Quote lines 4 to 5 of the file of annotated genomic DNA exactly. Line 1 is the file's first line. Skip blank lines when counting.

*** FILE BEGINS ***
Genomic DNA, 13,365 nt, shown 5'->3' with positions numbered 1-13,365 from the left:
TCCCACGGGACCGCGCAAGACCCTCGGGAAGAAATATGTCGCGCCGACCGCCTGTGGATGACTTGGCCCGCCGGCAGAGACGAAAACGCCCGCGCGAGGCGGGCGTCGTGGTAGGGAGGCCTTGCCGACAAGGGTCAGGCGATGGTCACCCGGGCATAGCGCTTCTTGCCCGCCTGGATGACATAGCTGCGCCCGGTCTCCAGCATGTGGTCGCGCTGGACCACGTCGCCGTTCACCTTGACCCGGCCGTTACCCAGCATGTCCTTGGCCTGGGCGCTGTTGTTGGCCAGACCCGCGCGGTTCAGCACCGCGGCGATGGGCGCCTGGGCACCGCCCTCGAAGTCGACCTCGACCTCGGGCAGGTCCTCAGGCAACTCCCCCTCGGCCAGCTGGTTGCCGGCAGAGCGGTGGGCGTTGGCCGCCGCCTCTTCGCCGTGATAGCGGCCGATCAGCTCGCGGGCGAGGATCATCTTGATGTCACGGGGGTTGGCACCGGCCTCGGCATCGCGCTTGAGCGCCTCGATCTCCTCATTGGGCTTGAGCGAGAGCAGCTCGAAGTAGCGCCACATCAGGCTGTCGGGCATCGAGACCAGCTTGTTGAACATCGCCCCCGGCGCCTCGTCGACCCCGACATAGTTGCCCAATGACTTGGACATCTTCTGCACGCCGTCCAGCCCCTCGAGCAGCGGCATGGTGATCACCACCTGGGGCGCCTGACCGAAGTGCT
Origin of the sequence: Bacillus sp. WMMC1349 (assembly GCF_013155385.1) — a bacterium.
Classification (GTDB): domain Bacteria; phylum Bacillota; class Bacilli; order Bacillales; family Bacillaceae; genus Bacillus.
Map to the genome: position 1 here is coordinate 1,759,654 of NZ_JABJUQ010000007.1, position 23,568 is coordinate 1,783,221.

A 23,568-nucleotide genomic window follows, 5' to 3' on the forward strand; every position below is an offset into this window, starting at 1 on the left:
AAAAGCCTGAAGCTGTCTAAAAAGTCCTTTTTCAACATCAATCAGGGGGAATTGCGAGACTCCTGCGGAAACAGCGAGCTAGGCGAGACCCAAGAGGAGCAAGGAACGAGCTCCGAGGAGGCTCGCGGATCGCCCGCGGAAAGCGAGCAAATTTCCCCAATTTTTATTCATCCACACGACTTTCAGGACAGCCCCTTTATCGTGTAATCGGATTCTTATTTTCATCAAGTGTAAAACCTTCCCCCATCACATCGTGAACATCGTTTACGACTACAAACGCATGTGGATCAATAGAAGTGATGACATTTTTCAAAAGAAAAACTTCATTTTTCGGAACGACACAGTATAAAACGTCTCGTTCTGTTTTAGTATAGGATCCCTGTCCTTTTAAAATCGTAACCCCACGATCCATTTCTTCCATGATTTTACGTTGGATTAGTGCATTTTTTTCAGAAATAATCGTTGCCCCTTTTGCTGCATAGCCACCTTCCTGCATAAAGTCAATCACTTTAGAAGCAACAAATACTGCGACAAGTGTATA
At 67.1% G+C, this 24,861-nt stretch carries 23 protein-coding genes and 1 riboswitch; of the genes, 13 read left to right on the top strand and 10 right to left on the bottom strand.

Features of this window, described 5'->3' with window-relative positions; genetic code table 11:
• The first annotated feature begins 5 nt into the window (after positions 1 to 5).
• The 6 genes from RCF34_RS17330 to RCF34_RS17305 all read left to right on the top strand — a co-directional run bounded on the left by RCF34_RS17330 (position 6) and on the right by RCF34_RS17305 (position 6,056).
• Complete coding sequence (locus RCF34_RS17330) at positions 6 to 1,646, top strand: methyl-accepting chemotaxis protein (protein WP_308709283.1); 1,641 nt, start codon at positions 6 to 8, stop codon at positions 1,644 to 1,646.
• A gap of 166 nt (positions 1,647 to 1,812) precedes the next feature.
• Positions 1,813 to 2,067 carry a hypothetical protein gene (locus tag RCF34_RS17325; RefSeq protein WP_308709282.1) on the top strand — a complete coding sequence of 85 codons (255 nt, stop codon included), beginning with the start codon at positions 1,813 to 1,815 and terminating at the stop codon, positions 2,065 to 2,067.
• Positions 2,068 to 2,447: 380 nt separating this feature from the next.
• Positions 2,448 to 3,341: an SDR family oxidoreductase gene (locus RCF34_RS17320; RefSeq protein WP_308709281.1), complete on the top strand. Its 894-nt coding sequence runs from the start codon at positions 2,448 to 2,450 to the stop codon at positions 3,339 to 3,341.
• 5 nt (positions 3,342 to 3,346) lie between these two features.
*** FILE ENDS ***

Classification (GTDB): domain Bacteria; phylum Bacillota; class Bacilli; order Bacillales; family Bacillaceae; genus Bacillus.
Map to the genome: position 1 here is coordinate 1,759,654 of NZ_JABJUQ010000007.1, position 23,568 is coordinate 1,783,221.